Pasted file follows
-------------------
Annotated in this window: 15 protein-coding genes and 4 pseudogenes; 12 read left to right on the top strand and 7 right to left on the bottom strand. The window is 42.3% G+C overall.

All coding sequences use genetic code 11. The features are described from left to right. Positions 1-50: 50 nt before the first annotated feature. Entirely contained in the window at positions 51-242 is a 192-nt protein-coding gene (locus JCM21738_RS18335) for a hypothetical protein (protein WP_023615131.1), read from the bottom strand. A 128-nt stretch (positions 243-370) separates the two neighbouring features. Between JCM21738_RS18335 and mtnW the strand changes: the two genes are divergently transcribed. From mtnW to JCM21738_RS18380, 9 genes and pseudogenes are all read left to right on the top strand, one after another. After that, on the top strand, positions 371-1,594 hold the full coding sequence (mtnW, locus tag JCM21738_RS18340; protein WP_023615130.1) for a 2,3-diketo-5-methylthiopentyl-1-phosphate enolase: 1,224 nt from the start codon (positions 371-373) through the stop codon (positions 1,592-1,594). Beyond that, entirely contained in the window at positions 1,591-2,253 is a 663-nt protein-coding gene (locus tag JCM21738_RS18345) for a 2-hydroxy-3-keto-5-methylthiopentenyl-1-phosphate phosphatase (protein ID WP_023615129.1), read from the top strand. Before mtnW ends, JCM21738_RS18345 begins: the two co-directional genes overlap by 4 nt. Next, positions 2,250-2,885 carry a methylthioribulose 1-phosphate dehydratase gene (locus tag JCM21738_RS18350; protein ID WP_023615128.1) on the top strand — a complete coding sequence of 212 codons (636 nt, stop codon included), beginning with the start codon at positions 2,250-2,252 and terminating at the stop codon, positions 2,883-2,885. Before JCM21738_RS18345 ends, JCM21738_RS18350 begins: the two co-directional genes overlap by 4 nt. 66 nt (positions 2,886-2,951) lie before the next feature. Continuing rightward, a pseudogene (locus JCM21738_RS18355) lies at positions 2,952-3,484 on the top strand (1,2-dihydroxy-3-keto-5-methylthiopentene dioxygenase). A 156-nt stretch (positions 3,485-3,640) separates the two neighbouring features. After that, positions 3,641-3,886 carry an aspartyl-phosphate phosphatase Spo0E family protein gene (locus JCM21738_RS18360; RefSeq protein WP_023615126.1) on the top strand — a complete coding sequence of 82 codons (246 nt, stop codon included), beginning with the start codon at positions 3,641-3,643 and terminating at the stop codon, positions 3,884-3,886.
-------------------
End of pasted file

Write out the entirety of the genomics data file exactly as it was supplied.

Annotated in this window: 15 protein-coding genes and 4 pseudogenes; 12 read left to right on the top strand and 7 right to left on the bottom strand. The window is 42.3% G+C overall.

All coding sequences use genetic code 11. The features are described from left to right. Positions 1-50: 50 nt before the first annotated feature. Entirely contained in the window at positions 51-242 is a 192-nt protein-coding gene (locus JCM21738_RS18335) for a hypothetical protein (protein WP_023615131.1), read from the bottom strand. A 128-nt stretch (positions 243-370) separates the two neighbouring features. Between JCM21738_RS18335 and mtnW the strand changes: the two genes are divergently transcribed. From mtnW to JCM21738_RS18380, 9 genes and pseudogenes are all read left to right on the top strand, one after another. After that, on the top strand, positions 371-1,594 hold the full coding sequence (mtnW, locus tag JCM21738_RS18340; protein WP_023615130.1) for a 2,3-diketo-5-methylthiopentyl-1-phosphate enolase: 1,224 nt from the start codon (positions 371-373) through the stop codon (positions 1,592-1,594). Beyond that, entirely contained in the window at positions 1,591-2,253 is a 663-nt protein-coding gene (locus tag JCM21738_RS18345) for a 2-hydroxy-3-keto-5-methylthiopentenyl-1-phosphate phosphatase (protein ID WP_023615129.1), read from the top strand. Before mtnW ends, JCM21738_RS18345 begins: the two co-directional genes overlap by 4 nt. Next, positions 2,250-2,885 carry a methylthioribulose 1-phosphate dehydratase gene (locus tag JCM21738_RS18350; protein ID WP_023615128.1) on the top strand — a complete coding sequence of 212 codons (636 nt, stop codon included), beginning with the start codon at positions 2,250-2,252 and terminating at the stop codon, positions 2,883-2,885. Before JCM21738_RS18345 ends, JCM21738_RS18350 begins: the two co-directional genes overlap by 4 nt. 66 nt (positions 2,886-2,951) lie before the next feature. Continuing rightward, a pseudogene (locus JCM21738_RS18355) lies at positions 2,952-3,484 on the top strand (1,2-dihydroxy-3-keto-5-methylthiopentene dioxygenase). A 156-nt stretch (positions 3,485-3,640) separates the two neighbouring features. After that, positions 3,641-3,886 carry an aspartyl-phosphate phosphatase Spo0E family protein gene (locus JCM21738_RS18360; RefSeq protein WP_023615126.1) on the top strand — a complete coding sequence of 82 codons (246 nt, stop codon included), beginning with the start codon at positions 3,641-3,643 and terminating at the stop codon, positions 3,884-3,886.